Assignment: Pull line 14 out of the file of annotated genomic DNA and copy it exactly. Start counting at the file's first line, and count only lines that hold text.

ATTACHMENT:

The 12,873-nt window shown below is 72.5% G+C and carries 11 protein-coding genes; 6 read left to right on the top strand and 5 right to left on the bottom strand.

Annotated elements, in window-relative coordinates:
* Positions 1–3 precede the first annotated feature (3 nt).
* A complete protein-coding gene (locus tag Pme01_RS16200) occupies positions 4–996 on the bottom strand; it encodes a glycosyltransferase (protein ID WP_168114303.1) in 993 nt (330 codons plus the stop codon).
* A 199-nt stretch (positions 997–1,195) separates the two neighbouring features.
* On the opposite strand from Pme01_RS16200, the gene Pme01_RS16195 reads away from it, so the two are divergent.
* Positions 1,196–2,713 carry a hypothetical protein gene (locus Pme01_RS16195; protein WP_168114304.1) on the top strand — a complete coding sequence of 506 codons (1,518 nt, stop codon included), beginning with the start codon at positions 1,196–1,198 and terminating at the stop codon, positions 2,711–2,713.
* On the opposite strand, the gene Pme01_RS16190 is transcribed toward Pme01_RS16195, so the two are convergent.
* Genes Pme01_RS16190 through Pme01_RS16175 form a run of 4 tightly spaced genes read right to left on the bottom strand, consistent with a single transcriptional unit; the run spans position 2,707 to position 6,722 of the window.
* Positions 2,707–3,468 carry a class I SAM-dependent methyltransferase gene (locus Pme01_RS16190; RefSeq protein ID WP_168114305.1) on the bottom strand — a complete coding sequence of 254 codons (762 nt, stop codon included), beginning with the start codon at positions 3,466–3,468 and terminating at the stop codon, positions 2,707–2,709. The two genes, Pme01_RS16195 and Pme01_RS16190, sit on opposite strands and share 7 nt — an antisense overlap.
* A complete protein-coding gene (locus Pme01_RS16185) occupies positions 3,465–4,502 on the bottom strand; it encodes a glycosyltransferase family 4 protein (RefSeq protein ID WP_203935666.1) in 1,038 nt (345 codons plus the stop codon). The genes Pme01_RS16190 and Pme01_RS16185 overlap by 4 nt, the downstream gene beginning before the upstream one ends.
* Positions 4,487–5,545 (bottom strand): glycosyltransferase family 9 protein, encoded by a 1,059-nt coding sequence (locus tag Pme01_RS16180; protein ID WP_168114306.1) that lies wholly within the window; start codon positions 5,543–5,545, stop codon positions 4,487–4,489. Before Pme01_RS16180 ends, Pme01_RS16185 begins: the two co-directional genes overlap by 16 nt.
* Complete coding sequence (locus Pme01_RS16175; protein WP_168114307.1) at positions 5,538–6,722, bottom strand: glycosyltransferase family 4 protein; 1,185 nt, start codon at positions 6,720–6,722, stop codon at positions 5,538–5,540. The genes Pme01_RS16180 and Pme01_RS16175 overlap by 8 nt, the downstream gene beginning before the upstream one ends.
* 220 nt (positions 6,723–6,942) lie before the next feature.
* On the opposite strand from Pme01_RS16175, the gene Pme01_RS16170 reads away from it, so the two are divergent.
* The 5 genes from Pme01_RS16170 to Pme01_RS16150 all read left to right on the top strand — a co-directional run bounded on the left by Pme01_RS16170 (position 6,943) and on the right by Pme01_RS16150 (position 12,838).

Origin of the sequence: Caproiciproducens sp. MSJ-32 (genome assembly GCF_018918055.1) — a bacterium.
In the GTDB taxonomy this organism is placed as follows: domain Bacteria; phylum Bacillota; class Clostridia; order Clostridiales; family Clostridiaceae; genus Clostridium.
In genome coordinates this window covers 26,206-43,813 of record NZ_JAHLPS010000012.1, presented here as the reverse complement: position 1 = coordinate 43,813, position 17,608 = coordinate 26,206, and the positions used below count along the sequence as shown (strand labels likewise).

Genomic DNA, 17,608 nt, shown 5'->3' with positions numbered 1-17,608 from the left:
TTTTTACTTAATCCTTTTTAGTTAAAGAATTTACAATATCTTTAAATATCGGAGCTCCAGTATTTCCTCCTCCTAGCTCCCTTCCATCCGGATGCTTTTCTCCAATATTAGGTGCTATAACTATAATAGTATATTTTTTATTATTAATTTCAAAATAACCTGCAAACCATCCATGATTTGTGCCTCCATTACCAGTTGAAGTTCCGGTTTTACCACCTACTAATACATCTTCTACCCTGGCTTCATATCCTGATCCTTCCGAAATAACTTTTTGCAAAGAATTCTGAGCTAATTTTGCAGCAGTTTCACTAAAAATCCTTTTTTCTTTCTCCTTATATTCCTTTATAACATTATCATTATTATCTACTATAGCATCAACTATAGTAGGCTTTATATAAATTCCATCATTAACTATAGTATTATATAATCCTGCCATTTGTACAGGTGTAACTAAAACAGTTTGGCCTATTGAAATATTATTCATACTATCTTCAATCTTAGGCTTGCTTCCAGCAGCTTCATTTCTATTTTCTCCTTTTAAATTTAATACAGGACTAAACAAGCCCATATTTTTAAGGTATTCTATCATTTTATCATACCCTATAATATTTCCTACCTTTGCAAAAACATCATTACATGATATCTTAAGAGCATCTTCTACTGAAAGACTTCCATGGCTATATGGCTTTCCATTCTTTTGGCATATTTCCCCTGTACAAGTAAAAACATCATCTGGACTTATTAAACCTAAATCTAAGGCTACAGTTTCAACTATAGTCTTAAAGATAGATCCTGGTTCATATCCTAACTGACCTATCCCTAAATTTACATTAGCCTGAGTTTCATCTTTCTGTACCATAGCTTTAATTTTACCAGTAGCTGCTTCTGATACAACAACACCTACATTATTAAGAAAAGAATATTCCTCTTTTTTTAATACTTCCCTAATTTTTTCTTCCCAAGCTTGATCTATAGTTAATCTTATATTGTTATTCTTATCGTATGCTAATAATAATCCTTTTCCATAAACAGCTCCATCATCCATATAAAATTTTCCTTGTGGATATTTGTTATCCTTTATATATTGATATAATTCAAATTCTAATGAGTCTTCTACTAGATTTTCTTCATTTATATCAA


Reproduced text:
* 220 nt (positions 6,723–6,942) lie before the next feature.